On July 30, 2016, then-Secretary of Defense Ash Carter lifted the ban on transgender troops serving openly in the military.
And with some taps of his fingers Wednesday morning, President Donald Trump started to roll that back.
In three tweets, Trump announced the U.S. government "will not accept or allow" transgender people to serve "in any capacity" in the armed forces.
The president says transgender service members are a burden to the military, due to the "tremendous medical costs and disruption that transgender in the military would entail."
Trump said he came to the decision after talking to generals and military experts, whom he did not name.
Trump did not say what will happen to transgender troops who are already in the military, and NBC News reports the Department of Defense is referring all questions to the White House.
So no one really knows yet how the ban might be put back in place.
Transgender individuals in the U.S. military
There aren't official figures publicly available for how many transgender service members are currently in the U.S. Armed Forces, the LA Times says.
A study by research organization RAND last year estimated there are between 1,320 and 6,630 service members on active duty who self-identify as transgender and an additional 1,500 or so in the reserves.
The American Civil Liberties Union says the figure is more like 15,500. (There are about 1.3 million troops total in the military.)
Not all of those transgender individuals will seek gender transition-related treatments. The RAND study estimated that each year, between 29 and 129 active duty service members seek transition-related care that could potentially disrupt their ability to deploy.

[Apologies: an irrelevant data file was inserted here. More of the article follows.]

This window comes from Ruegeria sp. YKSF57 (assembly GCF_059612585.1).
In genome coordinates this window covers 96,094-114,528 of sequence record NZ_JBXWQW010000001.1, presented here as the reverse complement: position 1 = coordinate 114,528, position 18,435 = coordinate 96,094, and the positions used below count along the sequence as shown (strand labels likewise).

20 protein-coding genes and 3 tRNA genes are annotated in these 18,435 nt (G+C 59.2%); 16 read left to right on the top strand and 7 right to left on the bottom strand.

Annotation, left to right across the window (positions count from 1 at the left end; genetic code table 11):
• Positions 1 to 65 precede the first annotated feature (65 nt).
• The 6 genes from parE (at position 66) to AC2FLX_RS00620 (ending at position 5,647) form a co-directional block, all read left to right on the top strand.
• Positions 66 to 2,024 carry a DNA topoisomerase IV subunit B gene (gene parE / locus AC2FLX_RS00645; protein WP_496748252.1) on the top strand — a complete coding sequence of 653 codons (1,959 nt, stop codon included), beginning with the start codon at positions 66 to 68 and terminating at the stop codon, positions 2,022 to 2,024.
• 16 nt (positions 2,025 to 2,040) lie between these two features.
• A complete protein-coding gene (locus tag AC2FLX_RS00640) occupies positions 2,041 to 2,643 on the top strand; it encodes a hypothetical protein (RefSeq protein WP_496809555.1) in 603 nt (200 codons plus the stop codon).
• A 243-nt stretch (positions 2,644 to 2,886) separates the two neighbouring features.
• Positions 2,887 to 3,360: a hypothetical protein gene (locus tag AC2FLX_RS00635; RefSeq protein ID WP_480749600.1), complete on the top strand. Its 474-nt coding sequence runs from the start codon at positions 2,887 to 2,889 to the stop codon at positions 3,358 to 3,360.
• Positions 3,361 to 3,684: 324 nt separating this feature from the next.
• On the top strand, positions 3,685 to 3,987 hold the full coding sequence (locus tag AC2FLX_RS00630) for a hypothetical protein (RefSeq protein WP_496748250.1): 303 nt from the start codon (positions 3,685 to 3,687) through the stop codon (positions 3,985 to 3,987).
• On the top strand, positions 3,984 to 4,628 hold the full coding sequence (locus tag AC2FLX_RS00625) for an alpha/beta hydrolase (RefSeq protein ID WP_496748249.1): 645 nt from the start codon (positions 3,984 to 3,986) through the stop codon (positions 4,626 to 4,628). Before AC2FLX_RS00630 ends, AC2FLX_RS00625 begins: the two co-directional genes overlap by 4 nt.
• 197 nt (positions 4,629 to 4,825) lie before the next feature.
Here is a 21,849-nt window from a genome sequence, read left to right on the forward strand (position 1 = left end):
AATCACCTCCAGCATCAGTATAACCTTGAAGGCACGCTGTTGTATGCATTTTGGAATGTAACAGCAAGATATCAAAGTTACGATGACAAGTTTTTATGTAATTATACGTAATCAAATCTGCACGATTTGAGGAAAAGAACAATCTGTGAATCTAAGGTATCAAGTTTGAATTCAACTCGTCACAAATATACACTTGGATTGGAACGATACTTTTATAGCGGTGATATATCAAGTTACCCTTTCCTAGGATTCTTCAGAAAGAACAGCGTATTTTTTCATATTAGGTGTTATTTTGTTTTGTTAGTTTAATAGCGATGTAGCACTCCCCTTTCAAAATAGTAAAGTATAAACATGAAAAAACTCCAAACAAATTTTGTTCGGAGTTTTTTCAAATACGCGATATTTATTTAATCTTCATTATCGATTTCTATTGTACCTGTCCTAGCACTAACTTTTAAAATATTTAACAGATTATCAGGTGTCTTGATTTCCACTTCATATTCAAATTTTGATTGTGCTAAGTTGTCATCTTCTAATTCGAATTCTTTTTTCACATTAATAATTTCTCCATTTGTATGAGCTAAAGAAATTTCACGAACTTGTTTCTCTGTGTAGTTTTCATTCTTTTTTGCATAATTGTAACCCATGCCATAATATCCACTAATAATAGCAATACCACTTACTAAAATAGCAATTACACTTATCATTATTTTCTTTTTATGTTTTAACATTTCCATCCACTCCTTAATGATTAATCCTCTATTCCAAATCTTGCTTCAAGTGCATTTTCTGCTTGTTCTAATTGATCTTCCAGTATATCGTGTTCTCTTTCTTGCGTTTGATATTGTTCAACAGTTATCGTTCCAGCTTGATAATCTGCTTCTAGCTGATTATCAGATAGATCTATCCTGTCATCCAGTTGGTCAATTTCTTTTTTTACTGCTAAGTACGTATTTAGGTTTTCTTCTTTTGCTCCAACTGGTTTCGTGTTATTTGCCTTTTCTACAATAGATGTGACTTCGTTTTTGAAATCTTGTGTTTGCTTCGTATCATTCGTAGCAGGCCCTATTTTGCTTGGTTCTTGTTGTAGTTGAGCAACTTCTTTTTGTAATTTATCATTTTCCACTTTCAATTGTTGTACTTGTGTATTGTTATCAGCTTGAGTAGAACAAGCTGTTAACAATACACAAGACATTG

The cost of that could range from $2.4 million to $8.4 million, the study found. This makes up less than 1 percent of annual spending on active-duty health care.
As far as the relationships among service members, the RAND research indicates little or no impact on unit cohesion, operational effectiveness, or readiness. Some commanders involved in the study noted policy changes allowing transgender, gay and lesbian personnel to serve openly had benefits for all service members by creating a more inclusive and diverse force.
When Carter ended the ban, he gave the Pentagon a year to figure out how it would accept new transgender recruits into the military. The Pentagon was required to start accepting these recruits by July 1, 2017, Politico explains.
Currently Defense Secretary Jim Mattis delayed the July 1 deadline to give the military more time to evaluate “the readiness and lethality of our forces.” The delay only impacted new recruits, not those currently serving.
Under Mattis' orders, officials at the Pentagon have been studying how transgender troops in the military affect other service members, but not with a view toward removing transgender people from the military, several defense officials told the New York Times.
That's why the president's Twitter announcement is being described as "a surprise" and "shocking."
Here's what some of Minnesota's elected officials are saying on social media – so far it's been critical Democrats chiming in.